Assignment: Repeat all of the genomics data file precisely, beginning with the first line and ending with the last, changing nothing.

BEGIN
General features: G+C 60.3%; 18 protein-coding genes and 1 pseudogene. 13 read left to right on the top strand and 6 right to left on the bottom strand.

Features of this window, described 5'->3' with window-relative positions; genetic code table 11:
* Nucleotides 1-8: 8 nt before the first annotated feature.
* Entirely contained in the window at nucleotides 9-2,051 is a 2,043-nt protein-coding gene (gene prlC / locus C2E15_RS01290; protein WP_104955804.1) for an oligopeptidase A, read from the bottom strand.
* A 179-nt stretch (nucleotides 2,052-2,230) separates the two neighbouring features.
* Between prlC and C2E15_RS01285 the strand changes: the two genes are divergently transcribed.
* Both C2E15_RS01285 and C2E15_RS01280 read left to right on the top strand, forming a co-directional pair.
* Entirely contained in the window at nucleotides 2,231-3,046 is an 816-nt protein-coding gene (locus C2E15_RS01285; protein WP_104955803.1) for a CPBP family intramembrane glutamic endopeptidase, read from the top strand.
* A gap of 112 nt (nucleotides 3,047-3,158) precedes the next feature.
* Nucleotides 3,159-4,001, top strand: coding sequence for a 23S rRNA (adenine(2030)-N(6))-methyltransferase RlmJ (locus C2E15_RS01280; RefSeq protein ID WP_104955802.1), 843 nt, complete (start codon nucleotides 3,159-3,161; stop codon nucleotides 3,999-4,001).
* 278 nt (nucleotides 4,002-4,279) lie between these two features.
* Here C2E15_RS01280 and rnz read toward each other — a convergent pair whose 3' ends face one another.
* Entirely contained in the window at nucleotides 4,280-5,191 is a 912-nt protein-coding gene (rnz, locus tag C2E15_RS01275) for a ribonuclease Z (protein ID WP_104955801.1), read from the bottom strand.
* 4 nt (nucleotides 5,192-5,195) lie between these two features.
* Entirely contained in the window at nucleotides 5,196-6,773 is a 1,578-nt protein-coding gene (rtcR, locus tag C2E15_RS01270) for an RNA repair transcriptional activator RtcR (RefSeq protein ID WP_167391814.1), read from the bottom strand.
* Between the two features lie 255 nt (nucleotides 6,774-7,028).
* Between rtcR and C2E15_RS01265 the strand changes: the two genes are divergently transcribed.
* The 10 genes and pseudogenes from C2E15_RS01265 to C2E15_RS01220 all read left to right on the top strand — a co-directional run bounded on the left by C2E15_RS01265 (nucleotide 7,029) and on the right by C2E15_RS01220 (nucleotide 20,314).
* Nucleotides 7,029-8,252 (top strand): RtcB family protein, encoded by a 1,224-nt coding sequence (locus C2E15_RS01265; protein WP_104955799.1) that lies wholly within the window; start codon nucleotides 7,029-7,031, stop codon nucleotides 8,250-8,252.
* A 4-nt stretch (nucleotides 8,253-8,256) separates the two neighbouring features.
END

General features: G+C 60.3%; 18 protein-coding genes and 1 pseudogene. 13 read left to right on the top strand and 6 right to left on the bottom strand.

Features of this window, described 5'->3' with window-relative positions; genetic code table 11:
* Nucleotides 1-8: 8 nt before the first annotated feature.
* Entirely contained in the window at nucleotides 9-2,051 is a 2,043-nt protein-coding gene (gene prlC / locus C2E15_RS01290; protein WP_104955804.1) for an oligopeptidase A, read from the bottom strand.
* A 179-nt stretch (nucleotides 2,052-2,230) separates the two neighbouring features.
* Between prlC and C2E15_RS01285 the strand changes: the two genes are divergently transcribed.
* Both C2E15_RS01285 and C2E15_RS01280 read left to right on the top strand, forming a co-directional pair.
* Entirely contained in the window at nucleotides 2,231-3,046 is an 816-nt protein-coding gene (locus C2E15_RS01285; protein WP_104955803.1) for a CPBP family intramembrane glutamic endopeptidase, read from the top strand.
* A gap of 112 nt (nucleotides 3,047-3,158) precedes the next feature.
* Nucleotides 3,159-4,001, top strand: coding sequence for a 23S rRNA (adenine(2030)-N(6))-methyltransferase RlmJ (locus C2E15_RS01280; RefSeq protein ID WP_104955802.1), 843 nt, complete (start codon nucleotides 3,159-3,161; stop codon nucleotides 3,999-4,001).
* 278 nt (nucleotides 4,002-4,279) lie between these two features.
* Here C2E15_RS01280 and rnz read toward each other — a convergent pair whose 3' ends face one another.
* Entirely contained in the window at nucleotides 4,280-5,191 is a 912-nt protein-coding gene (rnz, locus tag C2E15_RS01275) for a ribonuclease Z (protein ID WP_104955801.1), read from the bottom strand.
* 4 nt (nucleotides 5,192-5,195) lie between these two features.
* Entirely contained in the window at nucleotides 5,196-6,773 is a 1,578-nt protein-coding gene (rtcR, locus tag C2E15_RS01270) for an RNA repair transcriptional activator RtcR (RefSeq protein ID WP_167391814.1), read from the bottom strand.
* Between the two features lie 255 nt (nucleotides 6,774-7,028).
* Between rtcR and C2E15_RS01265 the strand changes: the two genes are divergently transcribed.
* The 10 genes and pseudogenes from C2E15_RS01265 to C2E15_RS01220 all read left to right on the top strand — a co-directional run bounded on the left by C2E15_RS01265 (nucleotide 7,029) and on the right by C2E15_RS01220 (nucleotide 20,314).
* Nucleotides 7,029-8,252 (top strand): RtcB family protein, encoded by a 1,224-nt coding sequence (locus C2E15_RS01265; protein WP_104955799.1) that lies wholly within the window; start codon nucleotides 7,029-7,031, stop codon nucleotides 8,250-8,252.
* A 4-nt stretch (nucleotides 8,253-8,256) separates the two neighbouring features.